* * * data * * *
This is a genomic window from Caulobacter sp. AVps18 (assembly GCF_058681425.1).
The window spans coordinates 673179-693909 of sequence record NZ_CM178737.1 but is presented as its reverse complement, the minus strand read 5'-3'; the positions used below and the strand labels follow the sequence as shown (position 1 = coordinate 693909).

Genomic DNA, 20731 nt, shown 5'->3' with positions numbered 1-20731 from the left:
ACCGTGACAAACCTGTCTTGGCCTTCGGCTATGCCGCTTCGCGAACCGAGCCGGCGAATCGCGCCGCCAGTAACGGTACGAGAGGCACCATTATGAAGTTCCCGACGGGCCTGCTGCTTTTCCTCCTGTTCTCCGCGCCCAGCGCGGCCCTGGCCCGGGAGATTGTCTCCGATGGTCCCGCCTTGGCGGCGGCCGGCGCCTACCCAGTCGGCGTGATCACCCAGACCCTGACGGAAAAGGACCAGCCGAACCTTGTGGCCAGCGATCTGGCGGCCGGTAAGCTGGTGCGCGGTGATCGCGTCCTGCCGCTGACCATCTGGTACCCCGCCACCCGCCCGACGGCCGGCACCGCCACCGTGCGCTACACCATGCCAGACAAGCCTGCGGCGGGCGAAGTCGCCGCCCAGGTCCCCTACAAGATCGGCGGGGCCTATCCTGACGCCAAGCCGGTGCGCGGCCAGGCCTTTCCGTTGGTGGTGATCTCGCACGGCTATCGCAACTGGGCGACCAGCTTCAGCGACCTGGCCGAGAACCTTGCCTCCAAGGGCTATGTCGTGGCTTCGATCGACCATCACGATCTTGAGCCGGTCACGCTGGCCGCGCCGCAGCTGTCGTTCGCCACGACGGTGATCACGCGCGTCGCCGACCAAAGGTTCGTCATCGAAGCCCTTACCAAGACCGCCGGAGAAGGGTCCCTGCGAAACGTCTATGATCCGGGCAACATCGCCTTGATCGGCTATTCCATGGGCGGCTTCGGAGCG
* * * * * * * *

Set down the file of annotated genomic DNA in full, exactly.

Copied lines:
This is a genomic window from Caulobacter sp. AVps18 (assembly GCF_058681425.1).
The window spans coordinates 673179-693909 of sequence record NZ_CM178737.1 but is presented as its reverse complement, the minus strand read 5'-3'; the positions used below and the strand labels follow the sequence as shown (position 1 = coordinate 693909).

Genomic DNA, 20731 nt, shown 5'->3' with positions numbered 1-20731 from the left:
ACCGTGACAAACCTGTCTTGGCCTTCGGCTATGCCGCTTCGCGAACCGAGCCGGCGAATCGCGCCGCCAGTAACGGTACGAGAGGCACCATTATGAAGTTCCCGACGGGCCTGCTGCTTTTCCTCCTGTTCTCCGCGCCCAGCGCGGCCCTGGCCCGGGAGATTGTCTCCGATGGTCCCGCCTTGGCGGCGGCCGGCGCCTACCCAGTCGGCGTGATCACCCAGACCCTGACGGAAAAGGACCAGCCGAACCTTGTGGCCAGCGATCTGGCGGCCGGTAAGCTGGTGCGCGGTGATCGCGTCCTGCCGCTGACCATCTGGTACCCCGCCACCCGCCCGACGGCCGGCACCGCCACCGTGCGCTACACCATGCCAGACAAGCCTGCGGCGGGCGAAGTCGCCGCCCAGGTCCCCTACAAGATCGGCGGGGCCTATCCTGACGCCAAGCCGGTGCGCGGCCAGGCCTTTCCGTTGGTGGTGATCTCGCACGGCTATCGCAACTGGGCGACCAGCTTCAGCGACCTGGCCGAGAACCTTGCCTCCAAGGGCTATGTCGTGGCTTCGATCGACCATCACGATCTTGAGCCGGTCACGCTGGCCGCGCCGCAGCTGTCGTTCGCCACGACGGTGATCACGCGCGTCGCCGACCAAAGGTTCGTCATCGAAGCCCTTACCAAGACCGCCGGAGAAGGGTCCCTGCGAAACGTCTATGATCCGGGCAACATCGCCTTGATCGGCTATTCCATGGGCGGCTTCGGAGCG